Immortal Love: Stories
Pantheon Books, 1995 - 348 pages
When Ludmilla Petrushevskaya's novel The Time: Night was published in 1994, American readers were introduced to one of the most admired, acclaimed, and controversial writers at work in Russia today. Now, with Immortal Love, we have all of her short fiction from the past two decades in one superb volume.
Against a backdrop of cramped apartments, short rations, and the diminished expectations of Soviet Russia, these fiercely straightforward stories illuminate the lives of women and the ways in which they explain and understand themselves. In narratives and monologues they battle for love, living space, and money. They instigate or are helplessly dragged into family quarrels and rivalries. They test the assumptions of youth and face the panics of middle age. They discover in themselves the capacity to feel both passionate love and blinding hate for the children, men, and other women who inhabit their lives.
First published in Moscow in 1988, Immortal Love is a ringing confirmation of Petrushevskaya's reputation as a writer of ruthless humor, penetrating insight, and powerful impact. In this collection she gives extraordinary voice to dozens of singular women whose stories of daily struggle and tenacious, if sometimes baffled, hope have the deeply resonant emotional truth of the most universal of tales.
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Immortal love: storiesUser Review - Book Verdict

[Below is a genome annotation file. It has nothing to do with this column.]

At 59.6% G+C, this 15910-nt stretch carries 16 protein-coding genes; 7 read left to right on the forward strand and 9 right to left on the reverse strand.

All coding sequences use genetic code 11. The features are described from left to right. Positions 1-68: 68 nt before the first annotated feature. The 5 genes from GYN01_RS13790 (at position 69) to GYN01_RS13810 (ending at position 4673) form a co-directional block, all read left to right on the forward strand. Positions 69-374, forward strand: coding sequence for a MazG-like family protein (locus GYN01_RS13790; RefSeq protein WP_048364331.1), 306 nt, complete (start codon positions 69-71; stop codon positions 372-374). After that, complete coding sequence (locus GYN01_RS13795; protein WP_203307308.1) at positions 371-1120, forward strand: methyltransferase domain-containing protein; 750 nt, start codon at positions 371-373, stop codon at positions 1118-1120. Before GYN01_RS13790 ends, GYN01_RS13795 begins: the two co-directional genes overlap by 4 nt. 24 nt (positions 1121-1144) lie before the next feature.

A mother who has just taken her son back to the kindergarten where he is a boarding student persuades him to stop grasping her skirt by suggesting he pick her a bouquet of wildflowers. But when he runs to do her bidding, she quickly leaves the school. Vera is attracted to a "little man" in her office, much to the consternation of her father, who works for the same company; Tolya, invited to the home of a friend, falls asleep after dinner and doesn't wake until morning; Shura, professing to be interested only in the "principle of the chase," bores his friends with too many retellings of the night "N" tried to seduce him. And so the stories go. Characters, many without names, people these 36 short pieces, most of which are between five and ten pages long. Petrushevskaya's characters and settings rarely receive a physical description, resulting in stories that too often appear to be only a working outline. Still, the author has solid credentials, having won a Pushkin Prize, been runner-up for the first Russian Booker Prize (1992), and been translated into many languages. Recommended for Russian literature collections.--Olivia Opello, Onondaga Cty. P.L., N.Y.
Review: Immortal LoveUser Review - Goodreads
As its title indicates; this is a book about love. There are stories about different kinds of love: love from a son to his mother; despite the fact that she manipulated and betrayed him in so many ...
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